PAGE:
This Sunday, the country's only federally funded university commences its 75th anniversary year.
The milestone reminds us of the vaulting optimism of past leaders as they emerged bloodied but unbowed from the horrors and deprivations of WWII.
Less flattering are comparisons with latter-day dodgers and spinners, for whom peak courage is a vaguely insubordinate question in the party room and whose vision peers no further than the next poll.
Weakened by rationing and saddled with a debt-to-GDP ratio of 120 per cent (currently it's around 41 per cent), Australia's war-weary population in 1946 was barely one-third of its current 26 million.
Yet somehow this small but indefatigable dominion on the unfashionable side of the planet saw for itself a big worldly future.
"The government is particularly anxious that the national university which this bill seeks to establish ... will bring credit to Australia, advance the cause of learning and research in general, and take its rightful place among the great universities of the world," said Ben Chifley's minister for post-war reconstruction and minister in charge of the Council for Scientific and Industrial Research, John Dedman, in the second-reading speech of June 19, 1946.
"For this reason I shall welcome suggestions from honourable members, and will sympathetically consider any amendments they may wish to make with the object of helping the university to achieve these ends."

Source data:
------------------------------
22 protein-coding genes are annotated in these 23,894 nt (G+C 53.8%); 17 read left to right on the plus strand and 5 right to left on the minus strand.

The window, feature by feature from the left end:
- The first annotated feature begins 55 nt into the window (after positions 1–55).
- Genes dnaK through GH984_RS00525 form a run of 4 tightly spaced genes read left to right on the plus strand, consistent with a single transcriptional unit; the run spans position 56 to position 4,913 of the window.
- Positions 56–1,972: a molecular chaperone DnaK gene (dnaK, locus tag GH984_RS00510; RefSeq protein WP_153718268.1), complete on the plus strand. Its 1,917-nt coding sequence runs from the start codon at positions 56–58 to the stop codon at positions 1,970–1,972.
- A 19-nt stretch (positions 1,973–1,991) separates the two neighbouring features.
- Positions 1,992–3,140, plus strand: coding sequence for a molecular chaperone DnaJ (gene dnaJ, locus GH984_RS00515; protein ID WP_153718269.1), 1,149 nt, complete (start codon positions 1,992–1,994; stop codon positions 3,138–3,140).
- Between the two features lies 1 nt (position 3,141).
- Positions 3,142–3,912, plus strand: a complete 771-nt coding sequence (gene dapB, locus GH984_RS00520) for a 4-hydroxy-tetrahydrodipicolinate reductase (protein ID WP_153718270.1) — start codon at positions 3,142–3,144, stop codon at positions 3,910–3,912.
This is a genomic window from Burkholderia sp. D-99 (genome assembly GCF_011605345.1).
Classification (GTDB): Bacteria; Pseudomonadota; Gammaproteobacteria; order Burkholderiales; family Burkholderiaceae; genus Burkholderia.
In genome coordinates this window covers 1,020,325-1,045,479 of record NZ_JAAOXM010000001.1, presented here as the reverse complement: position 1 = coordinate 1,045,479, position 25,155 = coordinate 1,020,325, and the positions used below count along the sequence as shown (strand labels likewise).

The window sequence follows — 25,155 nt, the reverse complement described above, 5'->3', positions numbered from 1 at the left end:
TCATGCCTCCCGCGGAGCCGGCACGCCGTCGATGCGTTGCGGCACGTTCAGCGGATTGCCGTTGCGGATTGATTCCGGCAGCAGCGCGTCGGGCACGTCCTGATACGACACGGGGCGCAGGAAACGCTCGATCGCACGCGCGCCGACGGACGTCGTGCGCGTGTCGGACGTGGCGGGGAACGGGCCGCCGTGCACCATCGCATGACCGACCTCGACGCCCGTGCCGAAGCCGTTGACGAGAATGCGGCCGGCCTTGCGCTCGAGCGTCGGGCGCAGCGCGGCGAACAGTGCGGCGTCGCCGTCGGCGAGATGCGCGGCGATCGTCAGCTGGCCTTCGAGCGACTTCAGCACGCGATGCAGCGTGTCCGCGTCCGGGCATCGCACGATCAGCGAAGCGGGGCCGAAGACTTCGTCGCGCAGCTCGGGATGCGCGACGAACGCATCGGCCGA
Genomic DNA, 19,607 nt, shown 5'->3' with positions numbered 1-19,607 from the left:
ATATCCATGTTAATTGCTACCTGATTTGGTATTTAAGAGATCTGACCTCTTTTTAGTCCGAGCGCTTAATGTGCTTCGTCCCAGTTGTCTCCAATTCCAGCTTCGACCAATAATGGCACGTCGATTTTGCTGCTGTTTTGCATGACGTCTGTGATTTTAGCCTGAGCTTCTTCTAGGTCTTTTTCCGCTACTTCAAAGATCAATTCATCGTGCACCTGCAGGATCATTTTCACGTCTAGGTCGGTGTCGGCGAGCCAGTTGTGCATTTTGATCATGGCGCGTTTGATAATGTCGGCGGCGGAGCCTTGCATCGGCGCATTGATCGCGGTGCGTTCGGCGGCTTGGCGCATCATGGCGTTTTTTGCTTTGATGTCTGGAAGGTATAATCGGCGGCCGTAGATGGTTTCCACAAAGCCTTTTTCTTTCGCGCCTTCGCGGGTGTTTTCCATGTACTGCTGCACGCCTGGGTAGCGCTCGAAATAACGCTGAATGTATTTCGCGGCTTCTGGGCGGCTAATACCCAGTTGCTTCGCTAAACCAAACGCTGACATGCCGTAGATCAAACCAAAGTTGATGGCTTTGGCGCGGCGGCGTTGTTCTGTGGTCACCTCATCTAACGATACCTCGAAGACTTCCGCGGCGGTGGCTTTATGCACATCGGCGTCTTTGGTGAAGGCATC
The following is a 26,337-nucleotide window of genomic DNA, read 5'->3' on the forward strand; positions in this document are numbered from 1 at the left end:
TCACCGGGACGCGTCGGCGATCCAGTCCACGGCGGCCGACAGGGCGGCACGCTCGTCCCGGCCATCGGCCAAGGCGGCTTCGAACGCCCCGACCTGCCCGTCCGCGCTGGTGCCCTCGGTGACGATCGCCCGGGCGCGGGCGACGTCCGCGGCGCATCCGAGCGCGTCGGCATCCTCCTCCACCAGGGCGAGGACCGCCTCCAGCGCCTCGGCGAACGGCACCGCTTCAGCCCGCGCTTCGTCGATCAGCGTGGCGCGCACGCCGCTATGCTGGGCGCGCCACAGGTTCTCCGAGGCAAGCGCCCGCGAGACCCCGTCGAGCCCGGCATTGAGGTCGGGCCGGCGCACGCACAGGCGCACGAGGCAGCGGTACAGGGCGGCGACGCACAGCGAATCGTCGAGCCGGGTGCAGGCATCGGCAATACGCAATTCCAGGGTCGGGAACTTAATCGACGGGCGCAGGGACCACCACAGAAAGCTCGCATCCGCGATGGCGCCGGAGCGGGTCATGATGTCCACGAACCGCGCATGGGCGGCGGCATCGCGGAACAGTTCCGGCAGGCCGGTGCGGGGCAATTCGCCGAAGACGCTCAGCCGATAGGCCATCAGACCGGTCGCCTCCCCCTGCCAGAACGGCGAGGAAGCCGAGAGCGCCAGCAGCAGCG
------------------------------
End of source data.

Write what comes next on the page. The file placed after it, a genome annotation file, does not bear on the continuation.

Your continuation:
Reading this, one is struck by the constructive pluralism of the project, its enlarging human spirit, its moral certitude.
Mind you, it was also a speech of its time, ignoring First Nations people and women as Dedman vowed to "leave no stone unturned to secure" the best "men" to run it.
With the establishment of an Australian national university liberally endowed, properly housed, and staffed with men of world repute, Australia will have taken one more step to align itself with the great and enlightened nations of the world."
Hard to miss that in the current crisis, universities have been conspicuously denied protection, despite building the current prosperity, earning export dollars, and being sizeable domestic employers.
More so when you remember that in fobbing off Pfizer et al last year, the government placed its chips (and ours) predominantly on two university-led vaccines, AstraZeneca and the University of Queensland.
The UQ option showed brilliant early results, but was abandoned when it was found to compromise HIV testing.
On AZ, a recent investigation by the group Universities Allied for Essential Medicines UK, traced the flow of research funds which led to its development, and found that since the year 2000, as little as 2 per cent came from private enterprise.
UAEM's yet-to-be-peer-reviewed paper noted: "Although the Oxford-AstraZeneca vaccine itself was developed in response to the COVID-19 pandemic, the underlying ChAdOx platform relies on two decades of virus-vectored vaccine research at the Jenner Institute, University of Oxford, led by Professor Sarah Gilbert (S.G.) and Professor Adrian Hill (A.H.)."
Another contrast with the post-war years is how far we've slipped from Dedman's aim of ranking Australia "with the great and enlightened nations of the world".
Take this reference from the UK's Financial Times this week, that notorious green-left tribune.
"The G20 includes some countries that have set ambitious climate goals, such as the EU, and others that have resisted setting emissions targets, such as Saudi Arabia, Russia, and Australia - making it difficult to come to an agreement."